Chicago Violated Civil Rights Of Residents With Relocation Of Polluted Scrap Metal Facility

When considering the city of Chicago, there’s so much that you can credit to the Windy City — Harold’s Chicken, Garrett Popcorn Shops and RSVP Gallery are just some of the local gems.

However, one thing no one wants to associate with Chi-Town is pollution, which unfortunately has been a huge problem for residents on the Southeast Side with the relocation of a polluting business.

Now, a federal investigation has determined that inhabitants of the predominately Black and Latino neighborhood where the waste is being pumped out at had their civil rights violated.

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The fight for clean air in Chicago dates back for months following the ousting of scrap metal facility General Iron from a primarily white neighborhood on the North Side. According to NBC News, a two-year-long federal investigation led to a discovery by the U.S. Department of Housing and Urban Development that confirmed in a letter of its findings a “broader policy of shifting polluting activities from White neighborhoods to Black and Hispanic neighborhoods, despite the latter already experiencing a disproportionate burden of environmental harms.”

More on how this is affecting POCs on the outskirts of the Windy City below, via NBC News:

“For the advocacy groups that spurred the federal government’s investigation, Tuesday’s findings came as a colossal victory.

‘The tide of segregation and environmental racism in Chicago has been devastating Black and brown communities for far too long,’ the groups said in a joint statement. ‘This federal investigation from HUD shows without a doubt that systemic racism in Chicago is creating sacrifice zones and putting the most vulnerable in harm’s way. All eyes are now on the Mayor’s office and City Council to take accountability and end the systems that allow the dirtiest industries to pile up in our communities.’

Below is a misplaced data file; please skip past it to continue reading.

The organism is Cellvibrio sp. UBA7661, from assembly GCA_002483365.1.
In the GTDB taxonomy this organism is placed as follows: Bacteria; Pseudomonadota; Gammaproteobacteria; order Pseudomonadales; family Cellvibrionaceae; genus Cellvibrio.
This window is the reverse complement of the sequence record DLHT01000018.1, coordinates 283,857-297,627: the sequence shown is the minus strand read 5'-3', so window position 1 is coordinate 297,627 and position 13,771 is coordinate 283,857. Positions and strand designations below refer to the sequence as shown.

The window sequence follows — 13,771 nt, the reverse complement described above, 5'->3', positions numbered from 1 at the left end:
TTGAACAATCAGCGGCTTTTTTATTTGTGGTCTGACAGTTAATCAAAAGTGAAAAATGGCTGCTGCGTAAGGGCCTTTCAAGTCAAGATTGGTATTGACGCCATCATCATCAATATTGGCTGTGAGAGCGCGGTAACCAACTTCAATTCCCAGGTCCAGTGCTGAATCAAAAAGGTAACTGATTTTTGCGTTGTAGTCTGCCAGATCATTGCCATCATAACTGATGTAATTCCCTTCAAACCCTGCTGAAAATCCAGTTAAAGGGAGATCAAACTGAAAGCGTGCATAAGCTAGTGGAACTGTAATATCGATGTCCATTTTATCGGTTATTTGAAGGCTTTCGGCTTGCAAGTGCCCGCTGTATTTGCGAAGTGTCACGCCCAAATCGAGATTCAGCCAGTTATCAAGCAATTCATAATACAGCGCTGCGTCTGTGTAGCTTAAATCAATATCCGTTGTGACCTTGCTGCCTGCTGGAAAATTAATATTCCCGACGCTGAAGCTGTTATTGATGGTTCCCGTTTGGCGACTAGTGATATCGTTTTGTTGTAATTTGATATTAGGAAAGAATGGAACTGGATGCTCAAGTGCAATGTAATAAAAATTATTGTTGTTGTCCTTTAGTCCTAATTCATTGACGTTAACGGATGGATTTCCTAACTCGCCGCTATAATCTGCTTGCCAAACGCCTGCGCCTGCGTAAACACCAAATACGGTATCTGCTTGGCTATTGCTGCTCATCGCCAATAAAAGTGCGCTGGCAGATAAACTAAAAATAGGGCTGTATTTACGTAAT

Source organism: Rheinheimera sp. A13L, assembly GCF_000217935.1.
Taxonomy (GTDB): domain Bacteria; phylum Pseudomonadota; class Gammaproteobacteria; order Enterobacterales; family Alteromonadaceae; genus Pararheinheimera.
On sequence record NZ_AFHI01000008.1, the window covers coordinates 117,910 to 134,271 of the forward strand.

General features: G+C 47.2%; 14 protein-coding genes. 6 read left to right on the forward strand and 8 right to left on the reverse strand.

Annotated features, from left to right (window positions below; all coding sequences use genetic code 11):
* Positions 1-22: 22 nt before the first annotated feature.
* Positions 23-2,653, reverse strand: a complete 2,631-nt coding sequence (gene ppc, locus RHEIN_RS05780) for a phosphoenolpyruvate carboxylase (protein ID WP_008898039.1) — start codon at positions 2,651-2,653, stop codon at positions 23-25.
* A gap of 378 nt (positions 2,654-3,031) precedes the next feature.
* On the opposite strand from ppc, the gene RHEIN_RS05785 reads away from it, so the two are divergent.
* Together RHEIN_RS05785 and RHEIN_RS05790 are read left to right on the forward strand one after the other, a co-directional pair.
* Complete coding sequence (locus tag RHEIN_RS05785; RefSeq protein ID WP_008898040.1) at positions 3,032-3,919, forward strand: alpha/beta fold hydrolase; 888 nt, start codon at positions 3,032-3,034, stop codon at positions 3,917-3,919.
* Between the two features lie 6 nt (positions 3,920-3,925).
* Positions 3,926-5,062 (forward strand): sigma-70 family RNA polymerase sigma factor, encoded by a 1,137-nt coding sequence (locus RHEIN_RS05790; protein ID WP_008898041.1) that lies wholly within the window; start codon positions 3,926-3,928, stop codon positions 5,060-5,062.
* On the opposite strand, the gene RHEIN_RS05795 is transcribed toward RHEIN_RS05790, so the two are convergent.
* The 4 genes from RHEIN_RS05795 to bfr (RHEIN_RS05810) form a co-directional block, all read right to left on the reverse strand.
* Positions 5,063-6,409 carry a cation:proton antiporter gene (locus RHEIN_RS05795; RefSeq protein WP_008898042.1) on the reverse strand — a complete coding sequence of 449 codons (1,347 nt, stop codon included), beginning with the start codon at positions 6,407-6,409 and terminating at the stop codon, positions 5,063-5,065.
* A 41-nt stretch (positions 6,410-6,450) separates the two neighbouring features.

HUD is urging the city to voluntarily enter into an agreement and adopt an ‘enhanced fair housing planning process that includes planning for overcoming disparities in environmental impacts.’ If it declines, Chicago may face losing hundreds of millions in federal housing funds and potential enforcement by the Department of Justice.”

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Surprisingly enough, the office of Chicago Mayor Lori Lightfoot denied the claims made in the letter that was also presented to them, stating publicly, “Unfortunately, HUD leaked their letter, as they have done in the past,” also adding, “We will respond given the opportunity but any allegations that we have done something to compromise the health and safety of our Black and Brown communities are absolutely absurd; we will demonstrate that and prove them wrong.”

The fact that General Iron wasn’t welcomed at all in the predominately-white Lincoln Park, where it got cited at least 11 times for pollution in a three-month period, it should’ve been obvious that giving it a new branding as Southside Recycling and throwing it in Black and Brown quarters wasn’t the way to go.

City Alderman Byron Sigcho-Lopez calls the HUD letter an “urgent call,” elaborating by adding, “General Iron was a textbook example of environmental racism, but these violations aren’t unique to the South Side. The apathy and complicity at the city level must change.”

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